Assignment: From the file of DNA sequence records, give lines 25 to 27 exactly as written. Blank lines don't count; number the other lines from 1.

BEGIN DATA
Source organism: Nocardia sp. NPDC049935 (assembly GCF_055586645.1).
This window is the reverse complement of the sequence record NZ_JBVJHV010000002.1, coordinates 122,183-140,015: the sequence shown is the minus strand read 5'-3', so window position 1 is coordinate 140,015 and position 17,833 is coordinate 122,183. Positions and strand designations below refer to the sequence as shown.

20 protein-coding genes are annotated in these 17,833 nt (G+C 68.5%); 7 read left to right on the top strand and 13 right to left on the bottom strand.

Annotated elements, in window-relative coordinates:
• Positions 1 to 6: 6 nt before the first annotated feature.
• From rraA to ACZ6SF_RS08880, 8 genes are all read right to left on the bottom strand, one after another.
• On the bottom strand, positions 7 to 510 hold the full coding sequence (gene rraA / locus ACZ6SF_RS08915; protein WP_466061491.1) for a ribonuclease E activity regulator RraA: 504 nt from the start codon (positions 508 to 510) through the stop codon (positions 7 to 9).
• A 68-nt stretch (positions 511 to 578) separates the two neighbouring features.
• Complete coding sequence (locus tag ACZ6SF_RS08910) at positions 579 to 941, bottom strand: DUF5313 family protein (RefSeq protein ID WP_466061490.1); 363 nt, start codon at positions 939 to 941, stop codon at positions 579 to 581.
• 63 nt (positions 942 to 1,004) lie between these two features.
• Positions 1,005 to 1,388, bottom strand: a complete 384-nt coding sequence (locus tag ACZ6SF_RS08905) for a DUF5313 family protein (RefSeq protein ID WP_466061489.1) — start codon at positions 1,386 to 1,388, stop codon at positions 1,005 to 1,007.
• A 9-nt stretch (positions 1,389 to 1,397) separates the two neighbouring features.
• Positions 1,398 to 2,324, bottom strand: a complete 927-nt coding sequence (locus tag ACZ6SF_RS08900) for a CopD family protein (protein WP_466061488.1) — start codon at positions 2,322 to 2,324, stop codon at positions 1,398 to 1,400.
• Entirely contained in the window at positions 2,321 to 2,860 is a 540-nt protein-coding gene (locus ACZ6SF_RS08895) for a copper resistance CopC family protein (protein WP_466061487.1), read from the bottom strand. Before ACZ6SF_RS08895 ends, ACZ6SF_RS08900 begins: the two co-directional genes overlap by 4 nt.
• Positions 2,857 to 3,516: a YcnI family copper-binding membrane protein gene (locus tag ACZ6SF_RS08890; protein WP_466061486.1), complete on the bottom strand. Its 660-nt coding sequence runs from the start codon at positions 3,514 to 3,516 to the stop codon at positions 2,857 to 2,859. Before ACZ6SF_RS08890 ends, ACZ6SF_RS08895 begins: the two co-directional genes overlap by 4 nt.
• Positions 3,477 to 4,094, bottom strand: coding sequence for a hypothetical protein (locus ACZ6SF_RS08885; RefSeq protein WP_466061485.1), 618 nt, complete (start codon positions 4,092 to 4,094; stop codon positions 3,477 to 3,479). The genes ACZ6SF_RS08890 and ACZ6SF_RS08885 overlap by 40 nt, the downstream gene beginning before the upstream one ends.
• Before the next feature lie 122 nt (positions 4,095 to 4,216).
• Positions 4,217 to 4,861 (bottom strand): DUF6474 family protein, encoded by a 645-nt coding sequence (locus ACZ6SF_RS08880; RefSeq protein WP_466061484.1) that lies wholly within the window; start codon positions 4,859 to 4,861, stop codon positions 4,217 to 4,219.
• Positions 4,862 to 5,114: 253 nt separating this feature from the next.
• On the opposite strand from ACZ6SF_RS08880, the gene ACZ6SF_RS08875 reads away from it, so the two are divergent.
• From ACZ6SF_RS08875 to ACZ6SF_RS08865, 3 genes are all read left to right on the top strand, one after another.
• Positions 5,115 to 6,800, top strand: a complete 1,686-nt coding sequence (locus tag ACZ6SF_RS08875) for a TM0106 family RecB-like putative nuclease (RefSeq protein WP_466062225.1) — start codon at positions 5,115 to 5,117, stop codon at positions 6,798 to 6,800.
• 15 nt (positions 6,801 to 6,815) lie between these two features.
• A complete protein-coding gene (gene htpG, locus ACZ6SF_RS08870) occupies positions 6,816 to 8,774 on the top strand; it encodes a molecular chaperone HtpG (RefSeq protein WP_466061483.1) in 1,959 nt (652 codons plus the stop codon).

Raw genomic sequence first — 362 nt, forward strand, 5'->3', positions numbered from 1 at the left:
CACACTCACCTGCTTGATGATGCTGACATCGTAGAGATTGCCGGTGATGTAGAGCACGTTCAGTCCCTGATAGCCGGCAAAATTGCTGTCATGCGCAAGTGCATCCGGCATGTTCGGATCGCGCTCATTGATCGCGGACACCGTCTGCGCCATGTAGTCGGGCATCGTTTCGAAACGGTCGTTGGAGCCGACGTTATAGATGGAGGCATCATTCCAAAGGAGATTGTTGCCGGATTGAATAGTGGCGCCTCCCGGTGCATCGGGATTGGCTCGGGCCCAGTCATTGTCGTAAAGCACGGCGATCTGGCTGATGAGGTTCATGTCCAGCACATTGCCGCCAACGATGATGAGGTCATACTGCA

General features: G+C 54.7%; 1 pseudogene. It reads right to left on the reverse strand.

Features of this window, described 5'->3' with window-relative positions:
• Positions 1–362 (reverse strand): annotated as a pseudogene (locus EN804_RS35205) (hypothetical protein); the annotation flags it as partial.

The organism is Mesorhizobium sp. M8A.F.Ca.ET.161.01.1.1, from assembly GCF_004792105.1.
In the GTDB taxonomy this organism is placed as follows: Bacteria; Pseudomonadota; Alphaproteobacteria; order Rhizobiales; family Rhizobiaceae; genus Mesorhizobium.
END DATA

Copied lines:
Raw genomic sequence first — 362 nt, forward strand, 5'->3', positions numbered from 1 at the left:
CACACTCACCTGCTTGATGATGCTGACATCGTAGAGATTGCCGGTGATGTAGAGCACGTTCAGTCCCTGATAGCCGGCAAAATTGCTGTCATGCGCAAGTGCATCCGGCATGTTCGGATCGCGCTCATTGATCGCGGACACCGTCTGCGCCATGTAGTCGGGCATCGTTTCGAAACGGTCGTTGGAGCCGACGTTATAGATGGAGGCATCATTCCAAAGGAGATTGTTGCCGGATTGAATAGTGGCGCCTCCCGGTGCATCGGGATTGGCTCGGGCCCAGTCATTGTCGTAAAGCACGGCGATCTGGCTGATGAGGTTCATGTCCAGCACATTGCCGCCAACGATGATGAGGTCATACTGCA

General features: G+C 54.7%; 1 pseudogene. It reads right to left on the reverse strand.